Luc T., an AWS inside sales representative in Singapore, said coming out at work is easier than coming out to loved ones, plus it's a way to own your own story. Because being out is so personal to each individual—and often influenced by family and cultural norms or expectations—Luc said the LGBTQIA+ community at AWS also acknowledges those who can't or don't want to be vocal about this part of their identity. 

"Coming out is a personal choice, and we just listen to our hearts and what makes us happy,” Luc said. “At AWS, we make the investment and effort to create a safe environment for everyone to be themselves and bring their true talents. There's support for all employees at work, including career development and mentorship programs. Coming out at work is a pleasure. I can contribute my uniqueness to the company and connect with people genuinely."


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Leo J., a demand generation representative for AWS Latin America

Leo J., a demand generation representative for Latin America, said not all LGBTQIA+ people necessarily need to "come out."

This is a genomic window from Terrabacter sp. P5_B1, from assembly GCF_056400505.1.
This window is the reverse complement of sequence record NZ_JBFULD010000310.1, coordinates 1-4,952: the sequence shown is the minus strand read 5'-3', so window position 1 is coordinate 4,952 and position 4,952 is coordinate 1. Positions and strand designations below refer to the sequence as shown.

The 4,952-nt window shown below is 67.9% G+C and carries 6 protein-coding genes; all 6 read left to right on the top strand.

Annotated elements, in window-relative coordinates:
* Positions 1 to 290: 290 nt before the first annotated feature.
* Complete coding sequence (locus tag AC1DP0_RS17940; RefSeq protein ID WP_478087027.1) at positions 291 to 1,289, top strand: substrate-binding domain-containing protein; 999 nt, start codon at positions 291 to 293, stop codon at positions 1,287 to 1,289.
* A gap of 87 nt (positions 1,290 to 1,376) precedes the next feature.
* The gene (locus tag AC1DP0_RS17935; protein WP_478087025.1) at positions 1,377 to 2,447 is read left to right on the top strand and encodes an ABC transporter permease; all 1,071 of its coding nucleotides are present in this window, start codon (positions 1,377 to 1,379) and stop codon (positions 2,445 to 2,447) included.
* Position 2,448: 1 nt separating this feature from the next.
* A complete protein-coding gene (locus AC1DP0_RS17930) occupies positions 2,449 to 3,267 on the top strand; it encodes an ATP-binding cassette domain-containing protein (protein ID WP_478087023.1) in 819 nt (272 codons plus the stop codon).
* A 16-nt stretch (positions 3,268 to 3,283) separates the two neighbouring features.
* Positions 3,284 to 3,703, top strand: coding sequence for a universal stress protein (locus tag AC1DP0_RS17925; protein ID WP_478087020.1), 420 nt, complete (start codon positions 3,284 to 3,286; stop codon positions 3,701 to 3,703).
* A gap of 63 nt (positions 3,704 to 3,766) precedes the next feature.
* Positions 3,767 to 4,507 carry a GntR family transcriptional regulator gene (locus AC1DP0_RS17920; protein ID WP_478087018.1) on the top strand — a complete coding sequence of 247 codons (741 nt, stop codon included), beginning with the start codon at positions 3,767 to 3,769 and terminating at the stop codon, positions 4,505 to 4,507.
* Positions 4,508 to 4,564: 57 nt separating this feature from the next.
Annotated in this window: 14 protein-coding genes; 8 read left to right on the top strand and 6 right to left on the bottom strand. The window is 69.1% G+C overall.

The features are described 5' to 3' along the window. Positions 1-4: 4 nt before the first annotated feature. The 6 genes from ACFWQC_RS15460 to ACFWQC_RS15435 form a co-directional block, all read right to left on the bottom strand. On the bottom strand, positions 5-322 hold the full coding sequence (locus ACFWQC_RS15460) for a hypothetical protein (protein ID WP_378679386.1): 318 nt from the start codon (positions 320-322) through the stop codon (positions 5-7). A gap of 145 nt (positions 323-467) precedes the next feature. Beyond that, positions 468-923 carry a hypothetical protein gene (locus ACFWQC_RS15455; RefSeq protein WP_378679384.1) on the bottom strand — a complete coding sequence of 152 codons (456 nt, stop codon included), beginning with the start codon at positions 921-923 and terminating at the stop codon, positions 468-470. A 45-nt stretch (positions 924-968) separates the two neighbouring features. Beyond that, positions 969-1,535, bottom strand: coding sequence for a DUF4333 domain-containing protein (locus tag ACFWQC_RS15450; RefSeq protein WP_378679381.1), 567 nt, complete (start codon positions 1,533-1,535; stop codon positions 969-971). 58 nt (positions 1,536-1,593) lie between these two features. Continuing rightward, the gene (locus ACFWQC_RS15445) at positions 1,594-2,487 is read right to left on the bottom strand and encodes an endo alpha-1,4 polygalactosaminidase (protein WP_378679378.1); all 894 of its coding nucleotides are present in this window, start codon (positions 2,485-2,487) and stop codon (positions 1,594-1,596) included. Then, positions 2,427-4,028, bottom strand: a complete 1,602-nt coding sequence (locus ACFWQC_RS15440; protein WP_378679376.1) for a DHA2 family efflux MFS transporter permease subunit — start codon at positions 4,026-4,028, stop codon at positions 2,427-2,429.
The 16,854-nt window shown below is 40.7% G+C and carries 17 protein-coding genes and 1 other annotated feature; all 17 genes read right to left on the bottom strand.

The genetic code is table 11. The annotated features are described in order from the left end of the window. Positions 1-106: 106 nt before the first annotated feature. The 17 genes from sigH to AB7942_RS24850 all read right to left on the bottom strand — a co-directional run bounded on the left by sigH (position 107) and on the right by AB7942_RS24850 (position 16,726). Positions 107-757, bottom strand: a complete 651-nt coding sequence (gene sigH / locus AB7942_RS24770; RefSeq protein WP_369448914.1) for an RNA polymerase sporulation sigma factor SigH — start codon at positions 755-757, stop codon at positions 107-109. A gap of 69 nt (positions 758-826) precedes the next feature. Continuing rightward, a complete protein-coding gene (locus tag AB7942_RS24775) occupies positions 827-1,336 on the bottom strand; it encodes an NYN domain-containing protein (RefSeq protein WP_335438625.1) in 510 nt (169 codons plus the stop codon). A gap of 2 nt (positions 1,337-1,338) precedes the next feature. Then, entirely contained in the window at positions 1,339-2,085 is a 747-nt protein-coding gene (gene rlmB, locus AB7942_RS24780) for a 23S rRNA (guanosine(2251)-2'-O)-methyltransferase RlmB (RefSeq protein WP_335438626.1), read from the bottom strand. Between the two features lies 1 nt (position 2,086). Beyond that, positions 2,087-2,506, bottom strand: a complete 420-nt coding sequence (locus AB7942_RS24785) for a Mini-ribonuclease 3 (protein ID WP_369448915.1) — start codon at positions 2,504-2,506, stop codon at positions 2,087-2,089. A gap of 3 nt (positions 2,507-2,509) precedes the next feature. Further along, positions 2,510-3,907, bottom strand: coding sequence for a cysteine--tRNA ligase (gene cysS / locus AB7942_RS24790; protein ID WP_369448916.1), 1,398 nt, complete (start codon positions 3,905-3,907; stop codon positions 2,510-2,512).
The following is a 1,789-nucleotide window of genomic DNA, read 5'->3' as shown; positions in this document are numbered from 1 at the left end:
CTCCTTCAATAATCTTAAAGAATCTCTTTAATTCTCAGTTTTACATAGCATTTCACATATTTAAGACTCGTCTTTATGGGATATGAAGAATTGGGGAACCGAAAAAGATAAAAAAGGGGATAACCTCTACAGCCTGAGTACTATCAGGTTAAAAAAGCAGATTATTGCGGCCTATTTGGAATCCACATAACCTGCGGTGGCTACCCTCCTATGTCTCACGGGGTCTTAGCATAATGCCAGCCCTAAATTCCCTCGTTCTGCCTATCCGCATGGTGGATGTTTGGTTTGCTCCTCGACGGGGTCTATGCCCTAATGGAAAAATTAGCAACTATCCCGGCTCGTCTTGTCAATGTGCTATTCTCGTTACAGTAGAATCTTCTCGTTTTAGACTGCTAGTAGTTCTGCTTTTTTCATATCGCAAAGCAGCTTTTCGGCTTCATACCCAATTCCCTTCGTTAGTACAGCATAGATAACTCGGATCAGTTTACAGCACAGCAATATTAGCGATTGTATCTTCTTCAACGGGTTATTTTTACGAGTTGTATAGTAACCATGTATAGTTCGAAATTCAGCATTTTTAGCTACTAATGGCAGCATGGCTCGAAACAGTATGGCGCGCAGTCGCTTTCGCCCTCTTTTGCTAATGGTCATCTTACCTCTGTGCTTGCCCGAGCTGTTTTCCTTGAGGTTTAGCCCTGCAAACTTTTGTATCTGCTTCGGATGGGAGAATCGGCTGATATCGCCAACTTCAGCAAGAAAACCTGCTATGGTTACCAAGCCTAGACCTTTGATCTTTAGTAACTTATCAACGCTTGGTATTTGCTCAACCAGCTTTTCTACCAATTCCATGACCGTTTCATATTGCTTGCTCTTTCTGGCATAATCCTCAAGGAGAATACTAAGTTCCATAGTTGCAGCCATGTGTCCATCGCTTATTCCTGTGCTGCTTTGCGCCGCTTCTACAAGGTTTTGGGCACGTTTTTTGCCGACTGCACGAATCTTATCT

"You don't need others' approval. The only approval you need is from yourself," said Leo, who is a gay man. "Look inside yourself. Therapy is an excellent way to understand your feelings so you won't feel so anxious." 

As for anyone who has anxiety about being out at AWS, Leo has simple advice: There's no need to worry about that here. 

"I have never felt so safe and included as I do at AWS. Our culture and community includes us and is proud of us," he said. "This is a place where we can be who we really are and contribute our personal experiences to our jobs."


An LGBTQIA+ "best place to work"

Amazon has earned a perfect score on the Human Rights Campaign's Corporate Equality Index for the fifth year in a row, ranking it among the "Best Places to Work for LGBTQ Equality." The advocacy group grades employers on protections for all employees, inclusive benefits, work culture, and corporate social responsibility. 

Parental leave is available for any type of parent, including those in LGBTQIA+ relationships. Amazon also provides medical benefits for same-sex domestic partners and transgender benefits in some countries, including gender transition coverage. 

AWS has an Inclusion Ambassadors program with chapters around the world that teach skills and tools for effective inclusion, diversity, and equity (ID&E) leadership. Thousands of active ambassadors work to amplify AWS's inclusion work and ID&E programs while also having a say in how AWS creates a more inclusive culture. 

There are company-wide trainings on interrupting unconscious bias, strengthening the work culture of inclusion, inclusion 101, and many others, in addition to regular live broadcast panel discussions, roundtables, and social events.